The results of this research project also pave the way for possible medical applications. In the future, similar devices designed by UAB researchers could serve to block a pacemaker or a cochlear implant in a patient needing to undergo a magnetic resonance.

Explore further: Thermoelectric power plants could offer economically competitive renewable energy

More information: Experimental Realization of a Magnetic Cloak, Science 23 March 2012: Vol. 335 no. 6075 pp. 1466-1468. DOI: 10.1126/science.1218316

ABSTRACT
Invisibility to electromagnetic fields has become an exciting theoretical possibility. However, the experimental realization of electromagnetic cloaks has only been achieved starting from simplified approaches (for instance, based on ray approximation, canceling only some terms of the scattering fields, or hiding a bulge in a plane instead of an object in free space). Here, we demonstrate, directly from Maxwell equations, that a specially designed cylindrical superconductor-ferromagnetic bilayer can exactly cloak uniform static magnetic fields, and we experimentally confirmed this effect in an actual setup.

Provided by Universitat Autonoma de Barcelona

4.7 /5 (12 votes)

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User comments : 10

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antialias_physorg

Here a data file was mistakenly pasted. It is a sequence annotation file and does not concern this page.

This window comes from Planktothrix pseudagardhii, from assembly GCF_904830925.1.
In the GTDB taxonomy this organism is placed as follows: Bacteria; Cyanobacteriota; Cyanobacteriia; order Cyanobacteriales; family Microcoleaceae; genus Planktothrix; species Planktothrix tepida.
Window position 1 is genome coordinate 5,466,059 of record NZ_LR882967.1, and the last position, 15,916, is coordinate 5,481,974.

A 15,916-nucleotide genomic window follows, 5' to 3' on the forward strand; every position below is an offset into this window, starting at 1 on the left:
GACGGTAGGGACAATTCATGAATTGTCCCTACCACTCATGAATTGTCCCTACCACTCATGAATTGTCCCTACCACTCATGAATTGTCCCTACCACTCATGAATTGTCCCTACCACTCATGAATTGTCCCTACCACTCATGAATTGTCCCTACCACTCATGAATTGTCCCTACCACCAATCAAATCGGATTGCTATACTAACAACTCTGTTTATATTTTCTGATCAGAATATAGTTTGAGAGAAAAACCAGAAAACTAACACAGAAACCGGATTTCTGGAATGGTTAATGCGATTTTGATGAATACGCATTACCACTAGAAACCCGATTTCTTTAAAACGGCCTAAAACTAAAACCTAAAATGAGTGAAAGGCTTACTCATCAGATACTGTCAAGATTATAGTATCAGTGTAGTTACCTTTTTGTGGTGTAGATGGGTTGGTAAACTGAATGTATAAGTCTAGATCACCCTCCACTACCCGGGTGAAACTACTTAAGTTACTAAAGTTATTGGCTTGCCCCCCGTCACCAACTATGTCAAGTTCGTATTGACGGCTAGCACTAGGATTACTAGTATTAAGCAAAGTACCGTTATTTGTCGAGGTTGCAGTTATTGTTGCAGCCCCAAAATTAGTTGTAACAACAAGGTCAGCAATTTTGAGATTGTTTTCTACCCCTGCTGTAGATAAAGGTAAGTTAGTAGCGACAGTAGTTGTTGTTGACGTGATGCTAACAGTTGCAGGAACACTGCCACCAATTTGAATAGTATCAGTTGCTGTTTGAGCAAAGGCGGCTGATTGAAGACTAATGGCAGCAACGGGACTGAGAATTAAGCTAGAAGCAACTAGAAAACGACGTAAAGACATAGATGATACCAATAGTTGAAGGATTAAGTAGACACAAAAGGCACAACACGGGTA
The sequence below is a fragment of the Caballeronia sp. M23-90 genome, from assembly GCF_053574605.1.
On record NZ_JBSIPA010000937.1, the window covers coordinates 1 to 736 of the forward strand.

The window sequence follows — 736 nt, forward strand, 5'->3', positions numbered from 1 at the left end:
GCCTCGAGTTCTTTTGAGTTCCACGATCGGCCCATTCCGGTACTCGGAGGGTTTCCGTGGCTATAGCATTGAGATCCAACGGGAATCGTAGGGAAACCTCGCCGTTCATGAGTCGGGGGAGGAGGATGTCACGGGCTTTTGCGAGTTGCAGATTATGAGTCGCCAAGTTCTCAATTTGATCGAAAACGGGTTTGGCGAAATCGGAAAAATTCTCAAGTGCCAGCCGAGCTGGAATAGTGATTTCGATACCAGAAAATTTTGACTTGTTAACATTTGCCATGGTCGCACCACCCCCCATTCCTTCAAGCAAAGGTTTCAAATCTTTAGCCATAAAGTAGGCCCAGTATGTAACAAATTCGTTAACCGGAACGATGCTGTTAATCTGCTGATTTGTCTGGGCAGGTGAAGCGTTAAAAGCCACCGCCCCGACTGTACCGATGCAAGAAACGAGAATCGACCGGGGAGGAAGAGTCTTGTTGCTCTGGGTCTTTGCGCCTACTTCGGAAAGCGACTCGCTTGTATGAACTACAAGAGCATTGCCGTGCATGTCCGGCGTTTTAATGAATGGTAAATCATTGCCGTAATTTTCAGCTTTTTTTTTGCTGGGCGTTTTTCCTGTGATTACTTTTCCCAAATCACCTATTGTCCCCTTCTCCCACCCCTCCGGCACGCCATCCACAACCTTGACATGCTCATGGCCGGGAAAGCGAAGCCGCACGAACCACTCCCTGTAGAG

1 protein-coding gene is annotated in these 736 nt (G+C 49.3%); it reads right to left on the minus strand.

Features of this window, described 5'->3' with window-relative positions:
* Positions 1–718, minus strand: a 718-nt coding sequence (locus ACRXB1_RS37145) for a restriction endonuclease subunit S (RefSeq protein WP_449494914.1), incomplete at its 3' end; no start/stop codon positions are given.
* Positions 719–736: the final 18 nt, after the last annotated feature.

5 / 5 (2) Mar 22, 2012
Very useful

MRI is a great way to do medical imaging. However a large percentage of patients cannot be put in an MRI (the reasons are -ike the article says- metallic implants like pacemakers, insulin pumps, prosthetic hips, etc. ... but also such things as tattoos based on metallic inks)

With such a 'bandage' the relevant part could be shielded. Simple. Elegant. Great work!
Skultch
not rated yet Mar 22, 2012
RF interference shielding?

Edit: Nevermind. Liquid nitrogen. Impractical for that.
SoylentGrin
not rated yet Mar 22, 2012
How about making a device invisible to gravitational fields?
=)
Callippo
1 / 5 (4) Mar 22, 2012
How about making a device invisible to gravitational fields?
=)

rotating superconductor could handle it http://www.techno...v/23198/
vacuum-mechanics
1 / 5 (3) Mar 22, 2012
. Magnetic fields are fundamental for the production of electric energy - 99% of energy consumed is generated thanks to the magnetic camps within the turbines found in power stations - and for the design of engines for all types of mechanic devices, for new advances made in computer and mobile phone memory devices, etc.

By the way, unfortunately according to conventional concept, we do not know what magnetic field is! How a moving electron could create the magnetic field? Better understanding it (in the paper below) may guide us more benefit.

http://www.vacuum...id=21=en
Ober
not rated yet Mar 23, 2012
Can anyone interpret the vacuum theories that 'vacuum-mechanics' posted???? Bit over my head, though my mind is saying that it seems enlightening!!!!
blob
not rated yet Mar 23, 2012
Barcelona I don't mind, but does it really say "Slovakia" in there???
Isaacsname
not rated yet Mar 23, 2012
Tokamak ?
Foolish1
not rated yet Mar 23, 2012
Very useful

MRI is a great way to do medical imaging. However a large percentage of patients cannot be put in an MRI (the reasons are -ike the article says- metallic implants like pacemakers, insulin pumps, prosthetic hips, etc. ... but also such things as tattoos based on metallic inks)

With such a 'bandage' the relevant part could be shielded. Simple. Elegant. Great work!


Most problems with implants are a result of RF heating not magnetic fields.
Skepticus
3.7 / 5 (3) Mar 24, 2012
What happens if the a magnetic field is generated INSIDE the cylinder?